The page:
Imagine you are in Macy's Jewelry Department. There are three counters to choose from: one that offers cheap but irresistibly shiny and huge imitation rings and bracelets, another that offers real glittering gems and gold, all just a little too bold for the average consumer, and lastly, a counter filled with tiny, understated 10k gold pieces, just perfect for the shy and demure. For those who are attracted to bright shiny objects, counters 1 and 2 beckon.
Similarly, there were three Jean Harlows. The first was the cheap platinum blonde draped in clingy satin and covered in jewels. This was the Jean of "The Public Enemy" and "Iron Man." She was tawdry and outrageously trashy, but like the cheap hardware, she dazzled. Her electroplated hair was her crowning glory, her face a canvas of cosmetic bravery, her clothes barely masking a rock candy swizzle stick form. Maybe her acting was not so great, but she was mesmerizing.
Unlike the "natural" beauties that came before (and after) her, Jean Harlow was a gal who freely embraced product. There was no effort to make believe this was real. This just didn't happen. This took effort. She bleached, painted and plucked and made it clear that she was most pleased with the results. She adorned her natural self with platinum hair, makeup, jewels and satin lounging pajamas. Her message was clear: Forget about what God gave you. You can make yourself over. And you can have fun.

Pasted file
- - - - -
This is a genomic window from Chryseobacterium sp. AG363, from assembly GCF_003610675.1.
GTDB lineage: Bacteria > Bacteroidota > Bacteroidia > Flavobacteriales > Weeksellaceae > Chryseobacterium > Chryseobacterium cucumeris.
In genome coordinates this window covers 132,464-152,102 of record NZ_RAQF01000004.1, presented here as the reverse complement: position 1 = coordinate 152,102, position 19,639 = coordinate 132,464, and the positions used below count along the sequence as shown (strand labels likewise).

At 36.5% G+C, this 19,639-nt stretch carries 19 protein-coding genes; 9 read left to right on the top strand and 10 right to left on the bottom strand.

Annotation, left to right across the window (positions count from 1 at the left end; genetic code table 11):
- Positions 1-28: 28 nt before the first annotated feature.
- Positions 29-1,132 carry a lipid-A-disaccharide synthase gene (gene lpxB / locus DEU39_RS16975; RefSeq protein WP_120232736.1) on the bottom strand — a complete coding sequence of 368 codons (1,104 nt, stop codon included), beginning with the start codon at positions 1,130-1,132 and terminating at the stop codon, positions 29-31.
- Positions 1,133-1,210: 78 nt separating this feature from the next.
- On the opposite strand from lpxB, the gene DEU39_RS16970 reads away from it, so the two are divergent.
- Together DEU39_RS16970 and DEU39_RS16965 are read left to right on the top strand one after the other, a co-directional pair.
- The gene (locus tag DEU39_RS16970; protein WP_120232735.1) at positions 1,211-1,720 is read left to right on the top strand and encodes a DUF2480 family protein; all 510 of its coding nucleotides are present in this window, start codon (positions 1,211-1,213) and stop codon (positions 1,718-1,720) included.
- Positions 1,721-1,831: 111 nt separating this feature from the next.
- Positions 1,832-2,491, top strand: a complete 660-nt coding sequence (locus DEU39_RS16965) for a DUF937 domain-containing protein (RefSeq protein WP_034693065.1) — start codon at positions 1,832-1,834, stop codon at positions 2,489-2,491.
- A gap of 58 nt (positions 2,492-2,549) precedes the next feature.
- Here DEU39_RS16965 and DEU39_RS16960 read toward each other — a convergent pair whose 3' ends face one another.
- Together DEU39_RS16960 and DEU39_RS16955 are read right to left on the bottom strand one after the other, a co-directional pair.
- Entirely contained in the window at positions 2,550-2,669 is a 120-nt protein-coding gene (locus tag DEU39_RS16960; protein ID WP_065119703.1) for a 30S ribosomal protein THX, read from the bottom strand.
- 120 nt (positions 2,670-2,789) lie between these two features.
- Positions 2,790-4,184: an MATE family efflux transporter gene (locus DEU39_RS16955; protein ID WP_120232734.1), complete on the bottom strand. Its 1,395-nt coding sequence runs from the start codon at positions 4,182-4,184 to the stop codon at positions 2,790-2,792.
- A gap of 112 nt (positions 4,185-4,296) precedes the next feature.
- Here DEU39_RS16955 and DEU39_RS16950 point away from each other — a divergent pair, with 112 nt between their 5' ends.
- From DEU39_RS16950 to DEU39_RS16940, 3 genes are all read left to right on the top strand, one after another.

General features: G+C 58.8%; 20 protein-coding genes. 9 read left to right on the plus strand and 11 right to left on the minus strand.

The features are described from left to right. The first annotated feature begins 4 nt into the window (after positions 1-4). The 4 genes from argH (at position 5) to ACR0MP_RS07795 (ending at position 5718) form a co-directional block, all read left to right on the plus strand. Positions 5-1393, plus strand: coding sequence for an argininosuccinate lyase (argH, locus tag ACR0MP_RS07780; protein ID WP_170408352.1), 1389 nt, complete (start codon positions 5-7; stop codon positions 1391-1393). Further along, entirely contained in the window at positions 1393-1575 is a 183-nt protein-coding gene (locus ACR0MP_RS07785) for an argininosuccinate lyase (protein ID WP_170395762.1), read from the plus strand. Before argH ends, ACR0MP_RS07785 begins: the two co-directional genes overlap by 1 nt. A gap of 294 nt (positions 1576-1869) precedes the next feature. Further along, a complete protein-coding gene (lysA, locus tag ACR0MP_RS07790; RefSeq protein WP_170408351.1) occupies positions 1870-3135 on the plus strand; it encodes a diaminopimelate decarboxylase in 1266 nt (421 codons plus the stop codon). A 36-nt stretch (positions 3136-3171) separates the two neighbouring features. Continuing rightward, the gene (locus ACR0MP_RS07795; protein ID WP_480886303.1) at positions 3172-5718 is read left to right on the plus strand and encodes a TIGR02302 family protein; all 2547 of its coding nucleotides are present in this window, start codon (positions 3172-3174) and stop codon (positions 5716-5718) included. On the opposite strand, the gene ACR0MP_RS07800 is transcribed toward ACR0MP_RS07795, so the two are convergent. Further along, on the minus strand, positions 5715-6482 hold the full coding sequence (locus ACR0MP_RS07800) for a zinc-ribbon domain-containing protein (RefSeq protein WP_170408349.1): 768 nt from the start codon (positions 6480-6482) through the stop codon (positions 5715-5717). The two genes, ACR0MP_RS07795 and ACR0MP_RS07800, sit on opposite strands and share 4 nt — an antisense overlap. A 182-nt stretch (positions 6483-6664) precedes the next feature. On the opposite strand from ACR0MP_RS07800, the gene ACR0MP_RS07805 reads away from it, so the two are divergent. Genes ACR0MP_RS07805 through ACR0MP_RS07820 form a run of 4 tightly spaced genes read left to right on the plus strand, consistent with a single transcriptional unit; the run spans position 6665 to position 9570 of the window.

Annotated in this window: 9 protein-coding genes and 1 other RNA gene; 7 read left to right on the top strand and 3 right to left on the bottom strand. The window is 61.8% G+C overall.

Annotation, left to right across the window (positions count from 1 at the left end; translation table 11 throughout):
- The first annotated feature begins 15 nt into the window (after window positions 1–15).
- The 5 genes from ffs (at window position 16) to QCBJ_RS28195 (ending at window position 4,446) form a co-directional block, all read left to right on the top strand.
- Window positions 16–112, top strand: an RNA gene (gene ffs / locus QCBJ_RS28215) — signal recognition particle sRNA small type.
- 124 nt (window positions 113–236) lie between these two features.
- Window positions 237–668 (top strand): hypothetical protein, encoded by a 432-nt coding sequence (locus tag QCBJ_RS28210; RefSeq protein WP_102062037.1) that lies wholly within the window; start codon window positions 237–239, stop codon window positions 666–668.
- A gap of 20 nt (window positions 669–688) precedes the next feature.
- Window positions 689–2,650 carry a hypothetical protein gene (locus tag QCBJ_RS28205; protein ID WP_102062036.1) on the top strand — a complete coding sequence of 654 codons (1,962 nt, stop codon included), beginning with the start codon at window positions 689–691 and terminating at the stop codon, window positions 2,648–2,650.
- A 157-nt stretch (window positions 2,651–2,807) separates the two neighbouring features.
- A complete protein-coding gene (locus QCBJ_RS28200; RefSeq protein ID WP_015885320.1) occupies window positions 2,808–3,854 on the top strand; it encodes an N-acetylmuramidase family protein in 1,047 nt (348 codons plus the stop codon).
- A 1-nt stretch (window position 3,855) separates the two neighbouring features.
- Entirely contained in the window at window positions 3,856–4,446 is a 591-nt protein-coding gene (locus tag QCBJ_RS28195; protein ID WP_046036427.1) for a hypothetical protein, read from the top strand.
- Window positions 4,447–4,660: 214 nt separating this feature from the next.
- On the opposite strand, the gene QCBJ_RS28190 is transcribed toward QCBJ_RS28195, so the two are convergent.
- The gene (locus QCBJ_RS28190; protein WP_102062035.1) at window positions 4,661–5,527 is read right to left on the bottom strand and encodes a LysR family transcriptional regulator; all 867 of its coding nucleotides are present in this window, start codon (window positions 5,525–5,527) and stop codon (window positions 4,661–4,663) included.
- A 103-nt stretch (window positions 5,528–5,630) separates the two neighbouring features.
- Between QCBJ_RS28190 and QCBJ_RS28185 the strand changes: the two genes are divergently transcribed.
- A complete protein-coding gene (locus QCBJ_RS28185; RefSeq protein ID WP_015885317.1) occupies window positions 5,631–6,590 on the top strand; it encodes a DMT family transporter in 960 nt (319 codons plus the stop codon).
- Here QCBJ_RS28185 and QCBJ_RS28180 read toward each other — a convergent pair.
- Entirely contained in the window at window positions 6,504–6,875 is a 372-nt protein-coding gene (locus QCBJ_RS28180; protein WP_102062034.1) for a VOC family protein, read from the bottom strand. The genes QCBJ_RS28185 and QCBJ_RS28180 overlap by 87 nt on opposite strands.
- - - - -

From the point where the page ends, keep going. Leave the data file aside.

The second Jean was a refinement of the first. She was still a tart, but the MGM cleanup crew was clearly at work. She was no longer cheap. She was now glamorous. This Jean made her first appearance as the " Red-Headed Woman," and, combined with "Red Dust"," she was the trollop deluxe made acceptable because she was fun. She reached her apex in "Dinner at Eight" and "Bombshell" and the images of her in those films are unforgettable. White hair, white feathers, white satin, white shag rugs, deco jewels, black (presumably red) lips, bonbons and the ever present mirror. A goddess for the age of electricity.
The third Jean is an example of messing with success. There are reams written about this, but the toning down of the hair and makeup and sexuality was a mistake. Jean Harlow would never be Mary Astor. And why bother?
For me, Jean Harlow defines the phrase "you go girl." She slapped on her makeup and checked the mirror before bravely sailing out to conquer the world, armed only with cosmetics, big jewels and nerve. My hero!